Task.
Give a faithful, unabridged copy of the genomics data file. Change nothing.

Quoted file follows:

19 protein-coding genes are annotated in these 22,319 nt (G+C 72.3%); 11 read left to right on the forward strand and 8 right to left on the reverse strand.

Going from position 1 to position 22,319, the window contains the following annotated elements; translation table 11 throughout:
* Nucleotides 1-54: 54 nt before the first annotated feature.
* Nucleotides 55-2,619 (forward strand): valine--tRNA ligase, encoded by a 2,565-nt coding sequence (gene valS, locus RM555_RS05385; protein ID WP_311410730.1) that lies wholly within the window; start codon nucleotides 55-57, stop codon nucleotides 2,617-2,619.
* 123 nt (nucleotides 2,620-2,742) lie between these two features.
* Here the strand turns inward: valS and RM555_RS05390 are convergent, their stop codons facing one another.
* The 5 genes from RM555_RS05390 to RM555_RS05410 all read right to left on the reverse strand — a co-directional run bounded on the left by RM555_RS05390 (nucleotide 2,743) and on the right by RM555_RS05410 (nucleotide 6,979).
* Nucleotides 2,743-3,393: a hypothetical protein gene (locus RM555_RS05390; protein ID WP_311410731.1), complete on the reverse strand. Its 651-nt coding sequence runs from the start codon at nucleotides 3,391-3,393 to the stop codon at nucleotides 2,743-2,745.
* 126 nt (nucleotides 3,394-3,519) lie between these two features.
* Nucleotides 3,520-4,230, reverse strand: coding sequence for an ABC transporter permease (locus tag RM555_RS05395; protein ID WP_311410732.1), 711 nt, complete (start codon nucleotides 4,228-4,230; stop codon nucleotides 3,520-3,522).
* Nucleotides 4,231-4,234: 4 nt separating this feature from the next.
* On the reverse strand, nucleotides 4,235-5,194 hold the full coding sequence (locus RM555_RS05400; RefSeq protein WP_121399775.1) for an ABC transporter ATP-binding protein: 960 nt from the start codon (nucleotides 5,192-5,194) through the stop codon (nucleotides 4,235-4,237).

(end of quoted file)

19 protein-coding genes are annotated in these 22,319 nt (G+C 72.3%); 11 read left to right on the forward strand and 8 right to left on the reverse strand.

Going from position 1 to position 22,319, the window contains the following annotated elements; translation table 11 throughout:
* Nucleotides 1-54: 54 nt before the first annotated feature.
* Nucleotides 55-2,619 (forward strand): valine--tRNA ligase, encoded by a 2,565-nt coding sequence (gene valS, locus RM555_RS05385; protein ID WP_311410730.1) that lies wholly within the window; start codon nucleotides 55-57, stop codon nucleotides 2,617-2,619.
* 123 nt (nucleotides 2,620-2,742) lie between these two features.
* Here the strand turns inward: valS and RM555_RS05390 are convergent, their stop codons facing one another.
* The 5 genes from RM555_RS05390 to RM555_RS05410 all read right to left on the reverse strand — a co-directional run bounded on the left by RM555_RS05390 (nucleotide 2,743) and on the right by RM555_RS05410 (nucleotide 6,979).
* Nucleotides 2,743-3,393: a hypothetical protein gene (locus RM555_RS05390; protein ID WP_311410731.1), complete on the reverse strand. Its 651-nt coding sequence runs from the start codon at nucleotides 3,391-3,393 to the stop codon at nucleotides 2,743-2,745.
* 126 nt (nucleotides 3,394-3,519) lie between these two features.
* Nucleotides 3,520-4,230, reverse strand: coding sequence for an ABC transporter permease (locus tag RM555_RS05395; protein ID WP_311410732.1), 711 nt, complete (start codon nucleotides 4,228-4,230; stop codon nucleotides 3,520-3,522).
* Nucleotides 4,231-4,234: 4 nt separating this feature from the next.
* On the reverse strand, nucleotides 4,235-5,194 hold the full coding sequence (locus RM555_RS05400; RefSeq protein WP_121399775.1) for an ABC transporter ATP-binding protein: 960 nt from the start codon (nucleotides 5,192-5,194) through the stop codon (nucleotides 4,235-4,237).